But there's another reason for this new book: Stage-Gate itself has evolved and morphed--it's an evergreen process, not because of my colleagues and me and our research, but because of the many users globally! In other words, inputs from many people and firms--open innovation--have helped to redefine Stage-Gate. With thousands of users globally, it's inevitable that new twists, approaches, and methods are uncovered, tested, proven, and incorporated into their idea-to-launch systems. Stage-Gate is now faster and more streamlined: Many firms have borrowed the concepts of lean manufacturing and built these into Stage-Gate. The next-generation Stage-Gate process, or elements of it, has been implemented by a number of firms. Portfolio management has been integrated with gating methods, and the concepts of "lean gates" and "gates with teeth" have been fashioned into the system in order to make sharper and more effective investment decisions. And Stage-Gate approaches have even been extended to other types of projects, including technology developments. And there's more: Stage-Gate has been made more adaptive, agile, and flexible; it's been modified to suit the new world of open innovation; and it's been automated. So much that's new makes today's Stage-Gate hardly recognizable to early adopters of the original process!
A number of people have provided insights, guidance, content, and encouragement in the writing of this new book. A close colleague is Scott Edgett. Scott is recognized as a leading researcher in the field of innovation management and was a co-researcher and co-author of the series of research studies, reports, and articles on the topic of portfolio management and benchmarking best practices. He is also a director and CEO of the Product Development Institute Inc. Elko J. Kleinschmidt is both a longtime colleague and friend. He and I have undertaken many research studies over the years, and many are referenced in this edition. The folks at Stage-Gate International, who are the professionals who implement Stage-Gate in firms globally, are a constant source of new thinking and validation of concepts. In particular, I thank Michelle Jones, vice president at Stage-Gate International, for insights and materials regarding implementation.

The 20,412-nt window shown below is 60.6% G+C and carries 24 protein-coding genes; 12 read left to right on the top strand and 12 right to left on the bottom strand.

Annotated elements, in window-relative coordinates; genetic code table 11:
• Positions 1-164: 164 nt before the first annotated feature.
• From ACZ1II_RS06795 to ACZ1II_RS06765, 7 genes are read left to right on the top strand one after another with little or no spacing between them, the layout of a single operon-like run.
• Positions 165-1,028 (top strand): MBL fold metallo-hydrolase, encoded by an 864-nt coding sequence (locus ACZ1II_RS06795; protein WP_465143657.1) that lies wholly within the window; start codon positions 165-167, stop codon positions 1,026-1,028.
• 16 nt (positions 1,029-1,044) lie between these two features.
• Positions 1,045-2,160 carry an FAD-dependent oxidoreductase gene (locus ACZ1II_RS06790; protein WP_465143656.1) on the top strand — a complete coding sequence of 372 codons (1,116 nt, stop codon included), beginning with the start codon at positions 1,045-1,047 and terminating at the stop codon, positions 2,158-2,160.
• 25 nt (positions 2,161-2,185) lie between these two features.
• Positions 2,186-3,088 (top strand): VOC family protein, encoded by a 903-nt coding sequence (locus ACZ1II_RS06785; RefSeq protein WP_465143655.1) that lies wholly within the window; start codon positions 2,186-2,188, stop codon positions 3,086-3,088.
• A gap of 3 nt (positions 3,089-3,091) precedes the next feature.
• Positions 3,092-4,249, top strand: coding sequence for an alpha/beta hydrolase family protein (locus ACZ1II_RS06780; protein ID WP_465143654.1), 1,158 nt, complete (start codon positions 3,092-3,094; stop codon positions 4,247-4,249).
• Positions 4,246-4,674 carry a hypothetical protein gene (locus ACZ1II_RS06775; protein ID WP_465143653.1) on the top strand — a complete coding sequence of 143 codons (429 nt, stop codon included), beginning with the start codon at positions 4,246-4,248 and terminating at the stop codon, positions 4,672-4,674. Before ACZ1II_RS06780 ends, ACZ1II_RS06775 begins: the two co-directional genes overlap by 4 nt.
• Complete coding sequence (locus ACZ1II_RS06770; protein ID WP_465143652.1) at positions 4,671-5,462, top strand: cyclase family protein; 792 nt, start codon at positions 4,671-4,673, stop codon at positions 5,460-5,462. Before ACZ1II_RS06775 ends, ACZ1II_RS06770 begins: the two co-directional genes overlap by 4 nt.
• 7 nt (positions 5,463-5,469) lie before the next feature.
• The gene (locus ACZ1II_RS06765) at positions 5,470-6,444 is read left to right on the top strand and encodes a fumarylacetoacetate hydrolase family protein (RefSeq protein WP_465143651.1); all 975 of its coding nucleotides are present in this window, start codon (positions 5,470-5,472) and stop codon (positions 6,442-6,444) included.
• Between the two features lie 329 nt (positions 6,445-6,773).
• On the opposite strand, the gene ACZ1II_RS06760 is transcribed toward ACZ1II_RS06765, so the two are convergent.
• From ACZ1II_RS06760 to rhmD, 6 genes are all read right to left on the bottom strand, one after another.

Several other people merit special attention. Jens Arleth in Denmark is managing director of Innovation Management U3 in Copenhagen, a consulting firm that specializes in Stage-Gate and portfolio management. He has introduced these concepts into Scandinavia, where they are now employed at leading firms throughout the region. He is also the co-developer of the ProBE diagnostic tool, the predecessor to Benchmarker™ (in Appendix A). Angelika Dreher and Peter Fuerst, managing partners at Five I's Innovation Management in Austria, have taken up the challenge of implementing Stage-Gate in German-speaking countries and have provided insights and examples that have found their way into this book. Gerard Ryan, managing director of Prodex Systems in Australia, implements Stage-Gate and automation software for the system in Australia and New Zealand, and also provided many useful insights and experiences.
Direct assistance was provided by several people: I would also like to thank my publisher, John Sherer of Basic Books (Perseus Books), who provided encouragement and adeptly steered the progress of this book from inception to launch. And thanks to Michelle Welsh-Horst, senior project editor, Perseus Books Group, for ensuring that this book came to press so efficiently and effectively. And I especially thank Michele Wynn, copy editor, who suffered through my writing and helped craft this fine finished product... a great job!